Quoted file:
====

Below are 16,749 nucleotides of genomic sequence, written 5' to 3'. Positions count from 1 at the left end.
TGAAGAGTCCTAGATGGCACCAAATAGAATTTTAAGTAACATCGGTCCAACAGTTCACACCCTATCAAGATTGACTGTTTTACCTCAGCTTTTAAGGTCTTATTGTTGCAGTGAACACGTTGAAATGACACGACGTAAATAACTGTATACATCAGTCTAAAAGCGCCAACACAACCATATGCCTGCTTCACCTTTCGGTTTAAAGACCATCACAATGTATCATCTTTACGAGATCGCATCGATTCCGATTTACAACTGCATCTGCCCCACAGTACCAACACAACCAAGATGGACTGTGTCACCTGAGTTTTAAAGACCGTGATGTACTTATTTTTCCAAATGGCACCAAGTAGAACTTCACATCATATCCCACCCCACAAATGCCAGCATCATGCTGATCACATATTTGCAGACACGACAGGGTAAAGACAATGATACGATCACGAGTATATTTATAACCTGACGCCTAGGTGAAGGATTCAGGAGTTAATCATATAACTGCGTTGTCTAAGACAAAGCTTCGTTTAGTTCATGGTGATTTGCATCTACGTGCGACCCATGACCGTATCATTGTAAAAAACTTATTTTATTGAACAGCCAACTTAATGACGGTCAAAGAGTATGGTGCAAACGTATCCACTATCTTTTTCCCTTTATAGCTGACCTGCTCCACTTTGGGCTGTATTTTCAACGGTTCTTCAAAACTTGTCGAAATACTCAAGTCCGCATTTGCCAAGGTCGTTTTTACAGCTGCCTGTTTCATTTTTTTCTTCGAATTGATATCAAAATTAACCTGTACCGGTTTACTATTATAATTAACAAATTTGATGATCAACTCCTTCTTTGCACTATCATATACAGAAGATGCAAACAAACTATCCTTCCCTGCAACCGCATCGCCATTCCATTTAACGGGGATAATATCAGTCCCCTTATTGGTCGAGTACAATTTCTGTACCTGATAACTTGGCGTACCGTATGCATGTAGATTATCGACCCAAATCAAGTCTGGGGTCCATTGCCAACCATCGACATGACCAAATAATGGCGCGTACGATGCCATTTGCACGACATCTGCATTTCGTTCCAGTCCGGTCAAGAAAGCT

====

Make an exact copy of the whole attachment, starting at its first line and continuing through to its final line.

Below are 16,749 nucleotides of genomic sequence, written 5' to 3'. Positions count from 1 at the left end.
TGAAGAGTCCTAGATGGCACCAAATAGAATTTTAAGTAACATCGGTCCAACAGTTCACACCCTATCAAGATTGACTGTTTTACCTCAGCTTTTAAGGTCTTATTGTTGCAGTGAACACGTTGAAATGACACGACGTAAATAACTGTATACATCAGTCTAAAAGCGCCAACACAACCATATGCCTGCTTCACCTTTCGGTTTAAAGACCATCACAATGTATCATCTTTACGAGATCGCATCGATTCCGATTTACAACTGCATCTGCCCCACAGTACCAACACAACCAAGATGGACTGTGTCACCTGAGTTTTAAAGACCGTGATGTACTTATTTTTCCAAATGGCACCAAGTAGAACTTCACATCATATCCCACCCCACAAATGCCAGCATCATGCTGATCACATATTTGCAGACACGACAGGGTAAAGACAATGATACGATCACGAGTATATTTATAACCTGACGCCTAGGTGAAGGATTCAGGAGTTAATCATATAACTGCGTTGTCTAAGACAAAGCTTCGTTTAGTTCATGGTGATTTGCATCTACGTGCGACCCATGACCGTATCATTGTAAAAAACTTATTTTATTGAACAGCCAACTTAATGACGGTCAAAGAGTATGGTGCAAACGTATCCACTATCTTTTTCCCTTTATAGCTGACCTGCTCCACTTTGGGCTGTATTTTCAACGGTTCTTCAAAACTTGTCGAAATACTCAAGTCCGCATTTGCCAAGGTCGTTTTTACAGCTGCCTGTTTCATTTTTTTCTTCGAATTGATATCAAAATTAACCTGTACCGGTTTACTATTATAATTAACAAATTTGATGATCAACTCCTTCTTTGCACTATCATATACAGAAGATGCAAACAAACTATCCTTCCCTGCAACCGCATCGCCATTCCATTTAACGGGGATAATATCAGTCCCCTTATTGGTCGAGTACAATTTCTGTACCTGATAACTTGGCGTACCGTATGCATGTAGATTATCGACCCAAATCAAGTCTGGGGTCCATTGCCAACCATCGACATGACCAAATAATGGCGCGTACGATGCCATTTGCACGACATCTGCATTTCGTTCCAGTCCGGTCAAGAAAGCT